So if I tell you now that the Instytutum Flawless Skin Mask works with TCD, which image pops up in your head? Well, let me explain what TCD stands for in this case: Transdermal cosmetic delivery, a method that allows ingredients to better penetrate the skin. There are several ways to achieve that, like using ingredients that weaken skins barrier function (alcohol for example) or using specific low molecular weight ingredients. Or, and I assume that this is what is used here, combining the low molecular weight ingredients with an occlusive layer on top.
So how did the Instytutum Flawless Skin Mask * work for me?
A few weeks ago someone saw me and my daughter and told me to raise her “to be a pleasant young lady”.
Now getting unwanted parental advice from strangers is something you quickly grow used to when having kids, but this one got me thinking:
You see, there are many concerns I have in raising both my kids, but making them “pleasant” is not among them.
Independent, caring, strong, well-mannered, thoughtful, educated… So many adjectives come to mind, but pleasant? I think I don´t even associate pleasant with human beings, more with inanimate objects and, well, skincare.
Which kind of brings me to todays topic: The very pleasant Instytutum Ultimate Anti-Wrinkle Brightening Eye Cream (*PR-Sample).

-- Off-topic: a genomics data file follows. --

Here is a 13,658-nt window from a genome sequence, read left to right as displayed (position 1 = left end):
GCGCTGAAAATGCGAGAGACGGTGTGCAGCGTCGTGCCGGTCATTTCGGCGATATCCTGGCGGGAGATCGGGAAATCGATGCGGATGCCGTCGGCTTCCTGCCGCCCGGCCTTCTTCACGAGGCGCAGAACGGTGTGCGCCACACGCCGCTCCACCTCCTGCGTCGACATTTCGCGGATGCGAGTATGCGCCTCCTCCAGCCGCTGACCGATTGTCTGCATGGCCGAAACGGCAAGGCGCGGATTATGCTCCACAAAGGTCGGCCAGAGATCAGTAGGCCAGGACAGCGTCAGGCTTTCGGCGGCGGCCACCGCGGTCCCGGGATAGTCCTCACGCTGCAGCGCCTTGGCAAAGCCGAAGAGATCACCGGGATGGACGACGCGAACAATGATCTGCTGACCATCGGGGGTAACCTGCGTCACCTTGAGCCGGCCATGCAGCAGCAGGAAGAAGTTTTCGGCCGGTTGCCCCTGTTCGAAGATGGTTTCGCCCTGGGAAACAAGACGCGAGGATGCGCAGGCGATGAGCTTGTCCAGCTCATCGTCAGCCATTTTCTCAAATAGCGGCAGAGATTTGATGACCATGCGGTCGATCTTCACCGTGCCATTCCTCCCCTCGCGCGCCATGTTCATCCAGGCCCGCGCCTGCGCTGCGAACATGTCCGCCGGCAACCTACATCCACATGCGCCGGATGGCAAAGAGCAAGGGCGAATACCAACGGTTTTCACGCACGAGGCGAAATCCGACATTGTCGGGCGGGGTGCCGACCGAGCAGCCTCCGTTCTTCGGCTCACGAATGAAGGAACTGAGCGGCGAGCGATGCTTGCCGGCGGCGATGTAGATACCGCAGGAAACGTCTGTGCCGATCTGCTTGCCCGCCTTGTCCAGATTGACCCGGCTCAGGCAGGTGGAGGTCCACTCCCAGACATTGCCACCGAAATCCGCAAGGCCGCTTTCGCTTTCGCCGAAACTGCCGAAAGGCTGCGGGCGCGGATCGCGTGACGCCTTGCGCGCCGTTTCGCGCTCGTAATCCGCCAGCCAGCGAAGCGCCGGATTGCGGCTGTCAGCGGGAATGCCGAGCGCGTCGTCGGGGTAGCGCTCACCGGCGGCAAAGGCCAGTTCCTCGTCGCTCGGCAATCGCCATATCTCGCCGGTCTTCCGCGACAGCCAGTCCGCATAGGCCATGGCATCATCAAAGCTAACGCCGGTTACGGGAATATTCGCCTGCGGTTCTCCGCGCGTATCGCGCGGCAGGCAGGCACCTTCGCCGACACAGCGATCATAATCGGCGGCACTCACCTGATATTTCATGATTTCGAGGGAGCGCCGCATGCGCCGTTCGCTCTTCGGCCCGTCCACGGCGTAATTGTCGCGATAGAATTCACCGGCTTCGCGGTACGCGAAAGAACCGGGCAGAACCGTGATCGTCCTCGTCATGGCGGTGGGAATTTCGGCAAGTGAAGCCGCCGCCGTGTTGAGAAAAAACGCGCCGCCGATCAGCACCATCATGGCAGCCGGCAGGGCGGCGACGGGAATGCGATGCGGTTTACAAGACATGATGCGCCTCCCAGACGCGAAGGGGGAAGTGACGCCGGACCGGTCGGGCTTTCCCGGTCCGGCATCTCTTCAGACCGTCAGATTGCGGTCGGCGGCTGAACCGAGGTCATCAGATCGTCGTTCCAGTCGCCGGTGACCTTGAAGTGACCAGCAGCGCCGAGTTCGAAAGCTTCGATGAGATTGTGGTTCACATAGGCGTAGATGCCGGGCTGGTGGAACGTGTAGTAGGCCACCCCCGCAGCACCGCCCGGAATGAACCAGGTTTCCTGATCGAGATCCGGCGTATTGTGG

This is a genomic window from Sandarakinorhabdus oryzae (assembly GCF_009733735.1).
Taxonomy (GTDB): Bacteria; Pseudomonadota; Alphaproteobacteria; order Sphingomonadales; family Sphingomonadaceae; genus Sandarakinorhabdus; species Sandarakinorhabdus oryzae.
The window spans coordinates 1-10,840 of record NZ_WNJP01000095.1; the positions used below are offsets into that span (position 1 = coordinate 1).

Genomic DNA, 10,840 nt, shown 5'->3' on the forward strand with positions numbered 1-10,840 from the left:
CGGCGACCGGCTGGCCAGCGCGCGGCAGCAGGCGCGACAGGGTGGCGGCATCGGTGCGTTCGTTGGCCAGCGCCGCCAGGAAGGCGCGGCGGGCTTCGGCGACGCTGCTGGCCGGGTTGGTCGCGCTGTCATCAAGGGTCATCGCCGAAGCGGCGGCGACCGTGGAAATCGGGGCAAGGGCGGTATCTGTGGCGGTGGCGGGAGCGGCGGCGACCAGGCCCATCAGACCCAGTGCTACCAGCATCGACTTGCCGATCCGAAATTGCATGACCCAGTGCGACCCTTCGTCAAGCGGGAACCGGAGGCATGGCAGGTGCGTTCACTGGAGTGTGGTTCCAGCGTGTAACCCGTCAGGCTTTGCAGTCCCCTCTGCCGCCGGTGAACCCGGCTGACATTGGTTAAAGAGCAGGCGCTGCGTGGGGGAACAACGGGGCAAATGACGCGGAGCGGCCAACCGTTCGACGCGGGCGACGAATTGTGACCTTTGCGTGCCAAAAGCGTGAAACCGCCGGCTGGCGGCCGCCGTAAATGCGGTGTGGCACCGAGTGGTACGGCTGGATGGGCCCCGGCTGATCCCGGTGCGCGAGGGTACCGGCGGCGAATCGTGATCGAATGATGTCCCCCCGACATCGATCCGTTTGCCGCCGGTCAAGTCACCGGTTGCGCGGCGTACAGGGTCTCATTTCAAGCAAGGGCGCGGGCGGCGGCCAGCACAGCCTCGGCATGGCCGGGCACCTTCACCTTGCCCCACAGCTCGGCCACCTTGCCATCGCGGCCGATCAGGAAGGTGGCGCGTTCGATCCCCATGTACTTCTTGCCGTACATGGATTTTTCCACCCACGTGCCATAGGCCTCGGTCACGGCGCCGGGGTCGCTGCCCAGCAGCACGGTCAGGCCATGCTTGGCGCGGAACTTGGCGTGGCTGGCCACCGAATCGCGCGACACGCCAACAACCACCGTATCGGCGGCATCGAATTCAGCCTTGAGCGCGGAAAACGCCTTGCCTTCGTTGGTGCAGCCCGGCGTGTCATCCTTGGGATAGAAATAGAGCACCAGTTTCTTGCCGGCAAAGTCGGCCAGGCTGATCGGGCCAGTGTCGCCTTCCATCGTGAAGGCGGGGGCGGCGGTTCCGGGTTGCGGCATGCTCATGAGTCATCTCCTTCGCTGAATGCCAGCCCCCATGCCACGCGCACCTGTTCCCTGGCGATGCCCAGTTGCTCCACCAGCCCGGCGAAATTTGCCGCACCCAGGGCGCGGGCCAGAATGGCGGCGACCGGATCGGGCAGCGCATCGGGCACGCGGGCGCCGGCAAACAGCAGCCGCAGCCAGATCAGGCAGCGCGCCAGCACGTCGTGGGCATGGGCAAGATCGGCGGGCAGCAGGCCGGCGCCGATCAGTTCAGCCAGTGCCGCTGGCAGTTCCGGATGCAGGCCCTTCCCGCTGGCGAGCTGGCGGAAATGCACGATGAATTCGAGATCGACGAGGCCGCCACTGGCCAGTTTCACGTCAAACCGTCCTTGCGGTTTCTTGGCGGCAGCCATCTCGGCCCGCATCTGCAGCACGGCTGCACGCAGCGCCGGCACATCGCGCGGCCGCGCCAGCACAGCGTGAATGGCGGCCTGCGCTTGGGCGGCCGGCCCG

But please enlighten me: Do you (or would you) want your kids to be pleasant?
You may have noticed that over the last few posts, I have changed my „ingredients“ setup quite a bit.
I tried typing things out in a continous text, focusing on the ingredients I thought important. Much more enjoyable to read, but too little information.
I tried listing every ingredient, sorted by “Favorable”, “Filler” and “Unfavorable”. Made the blog posts very long. Plus, I am still unsure what is supposed to be a filler ingredient?
And now, doing my very best venturing out into unknown html territory, trying to write out all the ingredients, but hiding them behind a click. That way the post looks less intimidating, but the information is still there for you if you want it.
So there you go: Instytutum Resurfacing Glow Toner (PR-Sample) – the third design attempt. And, funnily enough, my third daily glycolic acid to review on the blog (See number one here and number two here). If that isn´t coincidence!